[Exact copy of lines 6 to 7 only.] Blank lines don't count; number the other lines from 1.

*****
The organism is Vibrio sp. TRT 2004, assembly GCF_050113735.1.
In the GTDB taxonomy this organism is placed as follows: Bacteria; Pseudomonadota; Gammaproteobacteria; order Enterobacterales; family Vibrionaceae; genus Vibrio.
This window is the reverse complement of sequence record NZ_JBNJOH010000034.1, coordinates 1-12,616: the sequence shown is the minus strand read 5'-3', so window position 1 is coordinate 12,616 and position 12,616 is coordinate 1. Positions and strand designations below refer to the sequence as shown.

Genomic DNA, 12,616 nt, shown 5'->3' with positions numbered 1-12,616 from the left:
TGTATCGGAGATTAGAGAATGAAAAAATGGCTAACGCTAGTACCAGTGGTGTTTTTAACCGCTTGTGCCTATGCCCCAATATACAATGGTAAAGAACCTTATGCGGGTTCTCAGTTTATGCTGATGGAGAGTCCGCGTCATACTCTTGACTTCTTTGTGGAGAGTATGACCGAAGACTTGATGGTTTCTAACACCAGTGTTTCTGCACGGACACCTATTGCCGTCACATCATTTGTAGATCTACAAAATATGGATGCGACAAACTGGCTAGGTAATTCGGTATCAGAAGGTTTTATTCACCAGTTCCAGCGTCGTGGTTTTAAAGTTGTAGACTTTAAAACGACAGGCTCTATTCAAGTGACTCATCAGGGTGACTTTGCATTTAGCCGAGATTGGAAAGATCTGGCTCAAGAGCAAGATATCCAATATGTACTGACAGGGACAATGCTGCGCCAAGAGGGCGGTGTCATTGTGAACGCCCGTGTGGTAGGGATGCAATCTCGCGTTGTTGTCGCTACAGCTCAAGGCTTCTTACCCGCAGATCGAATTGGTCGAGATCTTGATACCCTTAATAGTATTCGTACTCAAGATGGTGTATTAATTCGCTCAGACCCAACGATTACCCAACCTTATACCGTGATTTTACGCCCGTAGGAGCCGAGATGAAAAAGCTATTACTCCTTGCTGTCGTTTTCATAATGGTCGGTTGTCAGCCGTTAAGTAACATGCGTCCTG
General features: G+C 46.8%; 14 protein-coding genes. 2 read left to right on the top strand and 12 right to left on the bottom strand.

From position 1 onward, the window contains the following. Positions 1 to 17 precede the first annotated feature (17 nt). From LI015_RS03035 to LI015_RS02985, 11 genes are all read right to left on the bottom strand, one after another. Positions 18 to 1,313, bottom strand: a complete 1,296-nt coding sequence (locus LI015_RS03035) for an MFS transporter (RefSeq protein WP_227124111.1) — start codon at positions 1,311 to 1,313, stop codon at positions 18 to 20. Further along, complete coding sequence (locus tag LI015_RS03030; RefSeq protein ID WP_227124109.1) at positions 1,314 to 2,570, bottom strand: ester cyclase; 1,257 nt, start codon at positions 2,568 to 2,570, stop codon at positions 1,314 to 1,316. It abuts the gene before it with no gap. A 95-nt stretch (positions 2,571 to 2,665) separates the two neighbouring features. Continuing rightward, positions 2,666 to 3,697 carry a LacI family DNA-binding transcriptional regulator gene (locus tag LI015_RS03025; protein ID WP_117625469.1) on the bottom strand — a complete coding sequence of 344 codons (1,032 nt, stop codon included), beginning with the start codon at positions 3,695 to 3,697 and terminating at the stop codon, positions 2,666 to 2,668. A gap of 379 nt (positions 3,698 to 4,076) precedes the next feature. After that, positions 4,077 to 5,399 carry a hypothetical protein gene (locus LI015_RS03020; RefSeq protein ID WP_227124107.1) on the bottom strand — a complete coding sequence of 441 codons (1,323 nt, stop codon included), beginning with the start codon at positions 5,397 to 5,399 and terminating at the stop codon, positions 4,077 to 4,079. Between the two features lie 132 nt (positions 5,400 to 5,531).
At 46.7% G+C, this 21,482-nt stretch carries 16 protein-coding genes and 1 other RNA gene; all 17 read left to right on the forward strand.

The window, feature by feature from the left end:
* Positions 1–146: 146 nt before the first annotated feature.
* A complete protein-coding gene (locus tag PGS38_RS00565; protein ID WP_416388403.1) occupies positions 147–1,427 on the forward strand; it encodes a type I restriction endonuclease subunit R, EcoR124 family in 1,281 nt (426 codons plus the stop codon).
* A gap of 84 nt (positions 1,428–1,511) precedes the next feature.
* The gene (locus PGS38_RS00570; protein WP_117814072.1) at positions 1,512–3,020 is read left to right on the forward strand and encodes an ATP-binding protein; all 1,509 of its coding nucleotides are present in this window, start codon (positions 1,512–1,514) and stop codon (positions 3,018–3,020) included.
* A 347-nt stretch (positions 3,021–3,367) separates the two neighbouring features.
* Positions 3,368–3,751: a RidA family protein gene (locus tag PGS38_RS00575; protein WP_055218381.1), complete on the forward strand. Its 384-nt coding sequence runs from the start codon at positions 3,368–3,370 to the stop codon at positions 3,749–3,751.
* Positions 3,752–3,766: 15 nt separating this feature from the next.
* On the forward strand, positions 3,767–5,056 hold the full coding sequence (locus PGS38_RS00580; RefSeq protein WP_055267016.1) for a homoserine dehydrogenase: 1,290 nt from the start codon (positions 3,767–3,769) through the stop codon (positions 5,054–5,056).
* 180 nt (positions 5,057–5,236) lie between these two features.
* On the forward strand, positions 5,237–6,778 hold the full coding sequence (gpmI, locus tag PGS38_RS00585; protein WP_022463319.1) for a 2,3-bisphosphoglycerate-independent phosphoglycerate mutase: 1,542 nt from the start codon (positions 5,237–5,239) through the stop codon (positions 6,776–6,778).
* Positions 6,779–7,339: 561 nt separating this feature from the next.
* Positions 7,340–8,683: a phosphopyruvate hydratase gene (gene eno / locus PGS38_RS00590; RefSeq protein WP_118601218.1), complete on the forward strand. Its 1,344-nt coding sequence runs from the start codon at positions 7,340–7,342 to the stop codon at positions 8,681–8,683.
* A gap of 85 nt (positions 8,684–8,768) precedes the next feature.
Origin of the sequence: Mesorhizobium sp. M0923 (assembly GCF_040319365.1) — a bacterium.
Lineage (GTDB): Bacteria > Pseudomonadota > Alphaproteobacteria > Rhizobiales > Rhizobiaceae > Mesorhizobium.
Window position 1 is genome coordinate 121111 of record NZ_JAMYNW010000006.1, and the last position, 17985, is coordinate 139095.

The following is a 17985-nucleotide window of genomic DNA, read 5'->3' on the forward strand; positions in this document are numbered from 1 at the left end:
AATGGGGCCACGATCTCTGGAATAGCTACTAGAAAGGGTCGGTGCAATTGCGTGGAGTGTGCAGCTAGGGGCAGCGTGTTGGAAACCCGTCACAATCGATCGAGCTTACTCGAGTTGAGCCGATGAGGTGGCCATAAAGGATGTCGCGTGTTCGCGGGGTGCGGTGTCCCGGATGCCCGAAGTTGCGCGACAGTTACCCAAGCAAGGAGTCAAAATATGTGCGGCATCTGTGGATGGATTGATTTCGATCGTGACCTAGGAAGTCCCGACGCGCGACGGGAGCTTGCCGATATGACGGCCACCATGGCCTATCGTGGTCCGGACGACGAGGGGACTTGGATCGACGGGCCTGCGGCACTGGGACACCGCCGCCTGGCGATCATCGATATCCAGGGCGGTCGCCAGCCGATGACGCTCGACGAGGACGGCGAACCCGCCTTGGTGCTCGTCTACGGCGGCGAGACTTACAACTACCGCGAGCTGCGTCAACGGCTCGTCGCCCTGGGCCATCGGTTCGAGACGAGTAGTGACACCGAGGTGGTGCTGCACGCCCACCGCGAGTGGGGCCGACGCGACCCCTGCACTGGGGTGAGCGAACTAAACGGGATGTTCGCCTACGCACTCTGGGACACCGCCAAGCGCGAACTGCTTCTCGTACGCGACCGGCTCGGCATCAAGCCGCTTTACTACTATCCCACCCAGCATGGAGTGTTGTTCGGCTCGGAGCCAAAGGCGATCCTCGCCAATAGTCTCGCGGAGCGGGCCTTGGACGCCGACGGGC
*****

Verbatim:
General features: G+C 46.8%; 14 protein-coding genes. 2 read left to right on the top strand and 12 right to left on the bottom strand.

From position 1 onward, the window contains the following. Positions 1 to 17 precede the first annotated feature (17 nt). From LI015_RS03035 to LI015_RS02985, 11 genes are all read right to left on the bottom strand, one after another. Positions 18 to 1,313, bottom strand: a complete 1,296-nt coding sequence (locus LI015_RS03035) for an MFS transporter (RefSeq protein WP_227124111.1) — start codon at positions 1,311 to 1,313, stop codon at positions 18 to 20. Further along, complete coding sequence (locus tag LI015_RS03030; RefSeq protein ID WP_227124109.1) at positions 1,314 to 2,570, bottom strand: ester cyclase; 1,257 nt, start codon at positions 2,568 to 2,570, stop codon at positions 1,314 to 1,316. It abuts the gene before it with no gap. A 95-nt stretch (positions 2,571 to 2,665) separates the two neighbouring features. Continuing rightward, positions 2,666 to 3,697 carry a LacI family DNA-binding transcriptional regulator gene (locus tag LI015_RS03025; protein ID WP_117625469.1) on the bottom strand — a complete coding sequence of 344 codons (1,032 nt, stop codon included), beginning with the start codon at positions 3,695 to 3,697 and terminating at the stop codon, positions 2,666 to 2,668. A gap of 379 nt (positions 3,698 to 4,076) precedes the next feature. After that, positions 4,077 to 5,399 carry a hypothetical protein gene (locus LI015_RS03020; RefSeq protein ID WP_227124107.1) on the bottom strand — a complete coding sequence of 441 codons (1,323 nt, stop codon included), beginning with the start codon at positions 5,397 to 5,399 and terminating at the stop codon, positions 4,077 to 4,079. Between the two features lie 132 nt (positions 5,400 to 5,531).